To meet stakeholders' expectations, the team developed memoranda of understanding that clearly spelled out the roles and responsibilities for each party involved. For example, Tampa's traffic management center is co-located with THEA's traffic management center. The addition of new infrastructure at signalized intersections maintained by the city of Tampa and additional capabilities established at the traffic management center created a need to establish the roles and responsibilities as the project moved into its operational phase. THEA and the city of Tampa signed an agreement detailing the arrangement.
The team also needed to develop data governance management policies and communicate them to potential participants. Developing a strong informed consent document during the participant recruitment and training stage proved to be immensely helpful in communicating how the data generated from the pilot would be used.
Many stakeholders were interested in the possibility of future applications of CV technology in Tampa to improve the long-range fiscal sustainability of the city. As part of the CV pilot program, THEA has installed critical roadway infrastructure that will not only cater to the immediate mobility and safety needs of Tampa, but also enable future efforts to increase mobility, especially within the context of mobility as a service.
CV technology can also provide an open framework for urban parking applications, both identifying open spaces and paying for parking through the system. Through the CV platform, drivers with properly equipped vehicles could find, reserve, access, and pay for parking as they approach an urban area. Third-party providers could offer different quality or price incentives for different locations, integrated with the vehicle's navigation system to provide directions to the parking facility or spot, and provide merchant or restaurant discounts, parking validation, or other perks.
Current Status and Next Steps
Since successful completion of phase 1 (planning) in September 2016, the THEA pilot team has been diligently working on designing and building the CV system. To date, THEA has installed more than 45 roadside units and equipped more than a 1,000 privately owned vehicles, buses, and streetcars with onboard units.
The team successfully demonstrated the overall system as part of the CV Pilot Showcase on November 29, 2018. The highlights of the showcase included demonstration of applications focused on streetcar, bus, and pedestrian safety.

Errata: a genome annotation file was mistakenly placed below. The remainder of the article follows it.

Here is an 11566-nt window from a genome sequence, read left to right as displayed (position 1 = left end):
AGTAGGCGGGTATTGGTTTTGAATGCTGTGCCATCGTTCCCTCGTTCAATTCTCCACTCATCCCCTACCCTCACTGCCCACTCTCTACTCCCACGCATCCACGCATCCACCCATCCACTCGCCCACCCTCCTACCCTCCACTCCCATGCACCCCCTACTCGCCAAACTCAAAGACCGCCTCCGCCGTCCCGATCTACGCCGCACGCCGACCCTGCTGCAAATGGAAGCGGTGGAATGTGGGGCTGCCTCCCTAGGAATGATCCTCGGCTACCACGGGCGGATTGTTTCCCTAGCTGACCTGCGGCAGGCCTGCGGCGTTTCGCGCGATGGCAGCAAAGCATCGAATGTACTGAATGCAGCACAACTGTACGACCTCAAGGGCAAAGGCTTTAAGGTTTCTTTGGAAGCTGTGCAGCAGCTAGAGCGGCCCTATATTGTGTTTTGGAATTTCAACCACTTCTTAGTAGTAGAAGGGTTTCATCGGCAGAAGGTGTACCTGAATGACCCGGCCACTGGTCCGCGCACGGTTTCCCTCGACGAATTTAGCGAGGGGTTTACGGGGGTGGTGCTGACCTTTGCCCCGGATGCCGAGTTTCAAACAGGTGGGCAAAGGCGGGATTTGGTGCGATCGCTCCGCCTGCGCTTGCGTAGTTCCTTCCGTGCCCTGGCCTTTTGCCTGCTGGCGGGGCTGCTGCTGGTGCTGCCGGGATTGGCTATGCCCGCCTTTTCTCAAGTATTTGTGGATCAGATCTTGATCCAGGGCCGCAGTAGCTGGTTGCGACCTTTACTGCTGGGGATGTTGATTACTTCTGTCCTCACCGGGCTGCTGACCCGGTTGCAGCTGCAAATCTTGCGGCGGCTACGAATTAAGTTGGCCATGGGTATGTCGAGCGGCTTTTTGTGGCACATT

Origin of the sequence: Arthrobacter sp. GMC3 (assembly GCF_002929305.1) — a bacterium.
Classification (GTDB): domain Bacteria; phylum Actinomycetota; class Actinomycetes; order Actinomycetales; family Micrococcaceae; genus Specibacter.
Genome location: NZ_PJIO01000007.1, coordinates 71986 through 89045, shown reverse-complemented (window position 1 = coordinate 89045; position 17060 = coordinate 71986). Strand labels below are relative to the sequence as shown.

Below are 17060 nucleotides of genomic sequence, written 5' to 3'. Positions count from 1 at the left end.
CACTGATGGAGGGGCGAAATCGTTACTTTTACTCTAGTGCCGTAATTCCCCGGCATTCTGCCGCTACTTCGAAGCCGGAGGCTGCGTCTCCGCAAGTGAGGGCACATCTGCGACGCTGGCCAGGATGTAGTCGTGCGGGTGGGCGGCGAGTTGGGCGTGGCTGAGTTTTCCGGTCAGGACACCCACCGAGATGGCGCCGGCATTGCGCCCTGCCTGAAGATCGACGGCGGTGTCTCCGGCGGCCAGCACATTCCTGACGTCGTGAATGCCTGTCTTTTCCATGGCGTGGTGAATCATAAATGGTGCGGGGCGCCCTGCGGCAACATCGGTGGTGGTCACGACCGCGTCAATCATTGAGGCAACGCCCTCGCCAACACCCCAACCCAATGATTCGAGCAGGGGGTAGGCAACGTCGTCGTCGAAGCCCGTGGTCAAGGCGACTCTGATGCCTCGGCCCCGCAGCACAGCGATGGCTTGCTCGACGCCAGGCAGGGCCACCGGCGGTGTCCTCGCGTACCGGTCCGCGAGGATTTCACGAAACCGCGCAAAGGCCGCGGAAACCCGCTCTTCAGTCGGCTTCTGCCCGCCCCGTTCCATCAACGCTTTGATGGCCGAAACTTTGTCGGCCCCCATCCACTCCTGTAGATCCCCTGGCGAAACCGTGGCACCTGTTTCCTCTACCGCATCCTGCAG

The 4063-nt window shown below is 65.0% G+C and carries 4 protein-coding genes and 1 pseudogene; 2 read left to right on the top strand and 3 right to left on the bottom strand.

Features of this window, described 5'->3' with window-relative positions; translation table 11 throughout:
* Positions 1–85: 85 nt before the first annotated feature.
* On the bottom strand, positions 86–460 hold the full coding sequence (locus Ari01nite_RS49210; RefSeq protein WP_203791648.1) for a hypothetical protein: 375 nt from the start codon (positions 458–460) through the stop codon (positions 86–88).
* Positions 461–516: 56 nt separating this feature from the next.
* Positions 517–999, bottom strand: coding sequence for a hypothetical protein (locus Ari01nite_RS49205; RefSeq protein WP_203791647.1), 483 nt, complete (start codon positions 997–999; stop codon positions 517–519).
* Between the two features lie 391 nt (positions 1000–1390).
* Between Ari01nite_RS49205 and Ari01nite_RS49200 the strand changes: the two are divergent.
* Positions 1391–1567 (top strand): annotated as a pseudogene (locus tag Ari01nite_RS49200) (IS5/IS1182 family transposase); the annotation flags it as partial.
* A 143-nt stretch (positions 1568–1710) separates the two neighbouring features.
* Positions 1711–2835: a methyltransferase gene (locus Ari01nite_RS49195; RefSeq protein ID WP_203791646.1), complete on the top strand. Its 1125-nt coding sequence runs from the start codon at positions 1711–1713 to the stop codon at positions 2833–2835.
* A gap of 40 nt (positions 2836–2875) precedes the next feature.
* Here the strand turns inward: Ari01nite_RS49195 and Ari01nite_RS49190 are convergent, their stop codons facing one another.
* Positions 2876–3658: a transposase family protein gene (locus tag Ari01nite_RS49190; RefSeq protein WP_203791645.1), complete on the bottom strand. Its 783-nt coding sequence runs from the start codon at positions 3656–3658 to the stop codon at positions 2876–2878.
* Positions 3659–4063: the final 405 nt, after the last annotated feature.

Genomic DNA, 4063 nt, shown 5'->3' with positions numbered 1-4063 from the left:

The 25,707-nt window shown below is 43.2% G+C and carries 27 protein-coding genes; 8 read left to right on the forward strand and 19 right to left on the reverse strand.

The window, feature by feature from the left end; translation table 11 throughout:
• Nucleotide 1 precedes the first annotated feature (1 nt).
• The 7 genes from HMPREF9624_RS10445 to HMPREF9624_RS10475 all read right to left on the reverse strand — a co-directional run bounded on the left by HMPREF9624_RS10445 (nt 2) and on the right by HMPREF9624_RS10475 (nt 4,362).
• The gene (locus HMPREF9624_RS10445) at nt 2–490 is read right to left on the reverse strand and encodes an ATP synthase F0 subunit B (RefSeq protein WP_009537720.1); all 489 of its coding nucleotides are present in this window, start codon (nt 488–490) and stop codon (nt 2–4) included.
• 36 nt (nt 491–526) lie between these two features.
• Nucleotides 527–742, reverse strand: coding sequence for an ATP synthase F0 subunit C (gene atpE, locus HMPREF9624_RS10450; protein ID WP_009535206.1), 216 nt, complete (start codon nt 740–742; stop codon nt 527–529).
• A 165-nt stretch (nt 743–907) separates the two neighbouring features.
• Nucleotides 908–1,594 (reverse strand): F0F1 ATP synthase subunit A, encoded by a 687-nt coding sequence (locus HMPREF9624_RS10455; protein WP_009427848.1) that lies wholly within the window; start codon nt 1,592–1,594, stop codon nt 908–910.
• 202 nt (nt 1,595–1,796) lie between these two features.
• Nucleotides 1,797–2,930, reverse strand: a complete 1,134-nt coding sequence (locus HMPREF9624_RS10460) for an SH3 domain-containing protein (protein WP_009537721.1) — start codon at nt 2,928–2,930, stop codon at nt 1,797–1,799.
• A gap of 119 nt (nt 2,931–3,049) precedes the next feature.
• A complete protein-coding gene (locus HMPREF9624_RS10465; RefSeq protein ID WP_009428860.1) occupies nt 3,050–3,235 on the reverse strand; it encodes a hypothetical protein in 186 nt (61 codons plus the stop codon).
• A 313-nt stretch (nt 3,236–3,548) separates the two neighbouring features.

The system is scheduled to go live in July 2019 and will collect operational data throughout 2019. THEA will make the data available to researchers worldwide through the ITS Data Hub at https://www.its.dot.gov/data.
"Operational data collected by the Tampa CV pilot and lessons learned from inception to operation will be instrumental to advancing the technological and intuitional readiness of connected vehicle safety systems," says HNTB's Novosad. "Advancing understanding in these areas will smooth the way for the next group of deployers."
|To get to the Edgecomb Courthouse, pedestrians must use a mid-block crossing that increases the likelihood of conflicts with vehicles.|
Govindarajan Vadakpat is a research transportation specialist at FHWA, where he manages the THEA CV pilot. He holds a Ph.D. in civil engineering from Penn State. He is a professional traffic operations engineer and a licensed professional engineer in Maryland, Ohio, and Virginia.
Kate Hartman serves as the chief of research, evaluation, and program management in the ITS Joint Program Office at USDOT. She is the program manager for the CV Pilot Deployment Program. She holds a B.A. in economics from the University of Virginia and an M.B.A. from the University of South Dakota.
Robert Frey serves as the planning director for THEA and is the project manager for THEA's USDOT CV Pilot Deployment. He has more than 25 years of experience working with local, State, and toll agencies. He holds a master of public policy degree from Baylor University and is a member of the American Institute of Certified Planners.
Edward Fok is a transportation technology specialist in FHWA's Resource Center, where he focuses on assessing emergent technologies for opportunities and risk for surface transportation. He has B.S. degrees in mechanical engineering and electrical engineering.